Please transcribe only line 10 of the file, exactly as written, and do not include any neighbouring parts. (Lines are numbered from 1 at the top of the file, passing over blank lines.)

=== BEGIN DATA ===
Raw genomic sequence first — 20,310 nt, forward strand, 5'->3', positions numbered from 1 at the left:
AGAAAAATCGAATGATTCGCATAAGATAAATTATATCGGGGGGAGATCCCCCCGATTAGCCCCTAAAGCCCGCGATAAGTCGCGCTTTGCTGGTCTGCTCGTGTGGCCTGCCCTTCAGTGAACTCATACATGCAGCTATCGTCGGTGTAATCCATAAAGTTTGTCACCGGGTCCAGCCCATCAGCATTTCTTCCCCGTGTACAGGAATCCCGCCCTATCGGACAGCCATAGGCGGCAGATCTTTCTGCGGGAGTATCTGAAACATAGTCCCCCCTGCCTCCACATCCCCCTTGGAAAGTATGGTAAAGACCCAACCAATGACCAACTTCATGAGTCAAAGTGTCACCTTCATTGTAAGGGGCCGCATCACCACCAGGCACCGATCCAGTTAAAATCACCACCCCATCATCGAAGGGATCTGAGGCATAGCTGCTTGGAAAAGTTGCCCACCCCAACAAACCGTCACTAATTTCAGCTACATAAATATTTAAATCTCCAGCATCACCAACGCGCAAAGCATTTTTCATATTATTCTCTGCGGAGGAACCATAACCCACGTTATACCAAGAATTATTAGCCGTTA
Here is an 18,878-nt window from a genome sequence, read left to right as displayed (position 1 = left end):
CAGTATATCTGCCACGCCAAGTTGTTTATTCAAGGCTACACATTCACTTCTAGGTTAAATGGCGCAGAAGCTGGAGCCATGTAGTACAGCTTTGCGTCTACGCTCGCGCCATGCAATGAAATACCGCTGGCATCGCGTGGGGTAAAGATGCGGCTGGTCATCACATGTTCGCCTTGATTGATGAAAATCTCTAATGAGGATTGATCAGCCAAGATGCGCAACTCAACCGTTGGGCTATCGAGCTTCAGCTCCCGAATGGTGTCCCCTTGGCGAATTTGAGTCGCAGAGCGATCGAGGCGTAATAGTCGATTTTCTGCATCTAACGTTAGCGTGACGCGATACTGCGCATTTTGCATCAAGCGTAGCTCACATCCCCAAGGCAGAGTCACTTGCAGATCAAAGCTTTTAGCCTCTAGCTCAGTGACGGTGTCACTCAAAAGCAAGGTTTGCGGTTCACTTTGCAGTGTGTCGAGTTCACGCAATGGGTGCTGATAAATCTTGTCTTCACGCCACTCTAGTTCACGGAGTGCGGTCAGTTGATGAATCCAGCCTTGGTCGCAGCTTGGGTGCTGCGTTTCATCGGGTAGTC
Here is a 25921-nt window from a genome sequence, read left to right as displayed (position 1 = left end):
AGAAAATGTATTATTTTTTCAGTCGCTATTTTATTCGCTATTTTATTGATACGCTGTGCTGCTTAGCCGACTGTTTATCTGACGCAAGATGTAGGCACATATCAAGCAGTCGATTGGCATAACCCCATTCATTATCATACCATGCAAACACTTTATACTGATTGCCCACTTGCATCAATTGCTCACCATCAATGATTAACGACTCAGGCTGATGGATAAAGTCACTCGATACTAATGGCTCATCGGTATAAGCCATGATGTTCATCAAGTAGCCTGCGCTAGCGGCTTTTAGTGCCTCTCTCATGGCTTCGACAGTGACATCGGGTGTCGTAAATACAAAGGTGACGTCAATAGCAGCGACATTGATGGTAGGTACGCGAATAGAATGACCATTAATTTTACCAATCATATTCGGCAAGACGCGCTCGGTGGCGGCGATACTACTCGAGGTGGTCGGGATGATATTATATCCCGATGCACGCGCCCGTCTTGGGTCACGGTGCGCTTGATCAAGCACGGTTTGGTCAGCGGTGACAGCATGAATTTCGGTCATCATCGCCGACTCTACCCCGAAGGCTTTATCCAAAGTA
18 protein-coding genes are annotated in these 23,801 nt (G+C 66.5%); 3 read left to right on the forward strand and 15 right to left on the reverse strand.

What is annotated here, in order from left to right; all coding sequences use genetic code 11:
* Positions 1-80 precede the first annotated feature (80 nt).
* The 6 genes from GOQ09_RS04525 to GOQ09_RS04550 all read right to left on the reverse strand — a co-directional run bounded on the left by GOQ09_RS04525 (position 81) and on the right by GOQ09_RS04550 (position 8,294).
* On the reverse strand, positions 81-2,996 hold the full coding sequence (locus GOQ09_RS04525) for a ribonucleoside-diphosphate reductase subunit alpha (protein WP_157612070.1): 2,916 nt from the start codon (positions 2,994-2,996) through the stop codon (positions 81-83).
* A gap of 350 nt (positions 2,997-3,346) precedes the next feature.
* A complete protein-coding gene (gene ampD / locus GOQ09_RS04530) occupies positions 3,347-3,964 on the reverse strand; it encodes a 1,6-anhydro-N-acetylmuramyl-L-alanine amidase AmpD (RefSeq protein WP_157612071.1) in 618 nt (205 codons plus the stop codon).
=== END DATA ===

* The 6 genes from GOQ09_RS04525 to GOQ09_RS04550 all read right to left on the reverse strand — a co-directional run bounded on the left by GOQ09_RS04525 (position 81) and on the right by GOQ09_RS04550 (position 8,294).